Raised glucose levels predict death for patients with pneumonia
High levels suggest need for intensified care to reduce risk
Research: Serum glucose levels for predicting deaths in patients admitted to hospital for community acquired pneumonia: prospective cohort study
Raised blood sugar (glucose) levels on admission to hospital can predict deaths in patients with community acquired pneumonia but without pre-existing diabetes, finds a study published on bmj.com today.
The findings suggest that that patients with high glucose levels when community acquired pneumonia is diagnosed may need intensified care to reduce their risk of death.
Community acquired pneumonia is one of the leading infectious diseases in industrialised countries and a major cause of illness and death. Some studies have suggested a link between hyperglycaemia (high blood glucose levels) and death from community acquired pneumonia, but others show no clear association.
So a team of European researchers set out to examine whether glucose levels (or pre-existing diabetes) predict adverse outcomes in patients admitted to hospital with community acquired pneumonia. It is the largest trial to look at this topic in detail.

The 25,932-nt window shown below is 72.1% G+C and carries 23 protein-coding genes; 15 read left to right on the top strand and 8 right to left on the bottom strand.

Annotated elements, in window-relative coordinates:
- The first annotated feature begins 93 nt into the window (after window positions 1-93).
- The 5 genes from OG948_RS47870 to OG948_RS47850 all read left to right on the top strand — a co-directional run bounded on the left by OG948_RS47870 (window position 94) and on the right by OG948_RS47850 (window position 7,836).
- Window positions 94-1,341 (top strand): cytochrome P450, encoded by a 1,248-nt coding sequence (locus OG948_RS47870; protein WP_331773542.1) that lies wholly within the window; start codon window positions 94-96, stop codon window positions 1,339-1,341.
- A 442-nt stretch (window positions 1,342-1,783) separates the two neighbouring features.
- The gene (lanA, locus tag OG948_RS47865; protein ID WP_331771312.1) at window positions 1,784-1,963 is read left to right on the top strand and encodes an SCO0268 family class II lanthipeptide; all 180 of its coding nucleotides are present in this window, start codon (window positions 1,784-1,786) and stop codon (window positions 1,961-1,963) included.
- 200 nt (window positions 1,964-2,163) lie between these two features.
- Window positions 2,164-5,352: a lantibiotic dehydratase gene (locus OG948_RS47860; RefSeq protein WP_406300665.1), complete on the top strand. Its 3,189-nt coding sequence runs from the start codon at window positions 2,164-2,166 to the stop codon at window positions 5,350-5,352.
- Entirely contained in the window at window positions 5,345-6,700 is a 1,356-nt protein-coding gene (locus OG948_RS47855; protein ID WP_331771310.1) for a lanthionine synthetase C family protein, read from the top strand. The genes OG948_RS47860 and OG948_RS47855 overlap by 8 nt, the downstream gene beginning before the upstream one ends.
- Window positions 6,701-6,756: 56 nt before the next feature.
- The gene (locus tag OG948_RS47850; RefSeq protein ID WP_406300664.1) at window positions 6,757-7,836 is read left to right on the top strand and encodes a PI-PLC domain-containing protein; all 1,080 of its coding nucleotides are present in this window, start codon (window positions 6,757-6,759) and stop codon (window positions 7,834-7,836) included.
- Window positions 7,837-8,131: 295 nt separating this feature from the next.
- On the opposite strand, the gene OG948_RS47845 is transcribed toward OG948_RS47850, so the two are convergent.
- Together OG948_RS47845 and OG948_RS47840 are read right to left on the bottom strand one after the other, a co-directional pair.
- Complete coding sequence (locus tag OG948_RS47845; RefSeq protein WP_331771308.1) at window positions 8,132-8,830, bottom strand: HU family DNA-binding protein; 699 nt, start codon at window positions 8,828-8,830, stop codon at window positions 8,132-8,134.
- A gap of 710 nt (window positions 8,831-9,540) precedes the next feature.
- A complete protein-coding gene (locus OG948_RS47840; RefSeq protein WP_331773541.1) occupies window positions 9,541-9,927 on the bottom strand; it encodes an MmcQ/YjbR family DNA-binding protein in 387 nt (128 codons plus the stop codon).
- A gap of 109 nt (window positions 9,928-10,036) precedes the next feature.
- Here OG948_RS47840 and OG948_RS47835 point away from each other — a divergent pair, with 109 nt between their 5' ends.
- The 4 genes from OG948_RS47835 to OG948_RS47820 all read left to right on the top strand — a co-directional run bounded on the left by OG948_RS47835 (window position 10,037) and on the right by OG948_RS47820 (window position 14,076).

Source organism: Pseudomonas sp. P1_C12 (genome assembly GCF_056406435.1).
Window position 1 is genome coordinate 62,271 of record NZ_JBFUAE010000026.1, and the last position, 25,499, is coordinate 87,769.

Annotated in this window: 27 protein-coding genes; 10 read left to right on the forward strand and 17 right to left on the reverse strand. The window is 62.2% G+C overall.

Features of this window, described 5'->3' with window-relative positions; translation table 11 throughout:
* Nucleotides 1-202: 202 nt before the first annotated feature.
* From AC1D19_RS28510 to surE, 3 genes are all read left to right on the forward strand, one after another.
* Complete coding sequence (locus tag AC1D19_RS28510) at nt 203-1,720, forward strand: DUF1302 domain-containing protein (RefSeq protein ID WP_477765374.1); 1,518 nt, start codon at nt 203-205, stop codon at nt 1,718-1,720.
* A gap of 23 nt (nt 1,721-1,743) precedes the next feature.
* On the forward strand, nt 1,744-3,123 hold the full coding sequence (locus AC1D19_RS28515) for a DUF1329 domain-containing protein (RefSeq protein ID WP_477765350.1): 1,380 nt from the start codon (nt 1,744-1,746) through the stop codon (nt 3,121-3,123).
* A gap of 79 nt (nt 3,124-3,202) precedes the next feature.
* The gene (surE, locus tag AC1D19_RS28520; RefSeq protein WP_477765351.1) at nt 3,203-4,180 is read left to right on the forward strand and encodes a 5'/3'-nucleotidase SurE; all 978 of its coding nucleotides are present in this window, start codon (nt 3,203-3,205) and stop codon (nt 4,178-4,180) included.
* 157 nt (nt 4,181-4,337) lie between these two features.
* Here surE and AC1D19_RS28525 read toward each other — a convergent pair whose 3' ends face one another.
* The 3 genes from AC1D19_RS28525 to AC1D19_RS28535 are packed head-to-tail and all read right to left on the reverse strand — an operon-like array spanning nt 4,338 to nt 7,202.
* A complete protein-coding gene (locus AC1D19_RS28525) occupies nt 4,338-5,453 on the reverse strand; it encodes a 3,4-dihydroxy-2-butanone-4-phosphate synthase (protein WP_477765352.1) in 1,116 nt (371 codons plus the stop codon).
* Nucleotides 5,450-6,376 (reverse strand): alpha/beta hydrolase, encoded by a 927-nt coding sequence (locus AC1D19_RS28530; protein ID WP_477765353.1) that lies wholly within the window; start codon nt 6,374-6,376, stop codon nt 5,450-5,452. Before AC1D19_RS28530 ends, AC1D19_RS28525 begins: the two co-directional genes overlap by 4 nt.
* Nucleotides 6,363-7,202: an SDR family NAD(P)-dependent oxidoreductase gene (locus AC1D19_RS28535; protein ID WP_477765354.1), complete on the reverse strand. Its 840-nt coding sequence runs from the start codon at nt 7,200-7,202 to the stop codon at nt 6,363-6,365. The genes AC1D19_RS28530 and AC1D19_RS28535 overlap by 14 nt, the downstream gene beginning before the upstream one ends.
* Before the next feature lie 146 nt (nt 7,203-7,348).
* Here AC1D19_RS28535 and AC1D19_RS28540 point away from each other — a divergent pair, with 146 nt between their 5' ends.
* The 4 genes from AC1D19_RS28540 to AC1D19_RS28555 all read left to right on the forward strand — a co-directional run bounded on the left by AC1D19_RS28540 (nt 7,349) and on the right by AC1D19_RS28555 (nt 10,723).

It involved 6,891 patients (average age around 60 years) admitted to hospitals and private practices in Germany, Switzerland and Austria with community acquired pneumonia between 2003 and 2009.
Information on age, gender, current smoking status and existing conditions (co-morbidity) was recorded and the severity of their pneumonia was measured using a standard test, known as the CRB-65 score. Death at 28, 90 and 180 days was calculated according to blood glucose levels on admission.
Increasing glucose levels were associated with increased mortality in all patients at 28 and 90 days. Compared to patients with normal glucose levels on admission, those with raised glucose levels on admission were at a significantly greater risk of death.
This risk increased as admission glucose levels increased.
Patients without diabetes and normal glucose levels on admission had the lowest (3%) mortality after 90 days. Patients without diabetes but with raised glucose levels on admission had a10% mortality rate, while diabetic patients had the highest (14%) mortality rate regardless of their glucose levels on admission.
The authors also point out that “mortality starts to increase at only slightly elevated levels that remain below the defined threshold for overt diabetes.” And they conclude that glucose testing and close glucose monitoring after discharge are necessary to diagnose diabetes and to prevent further complications.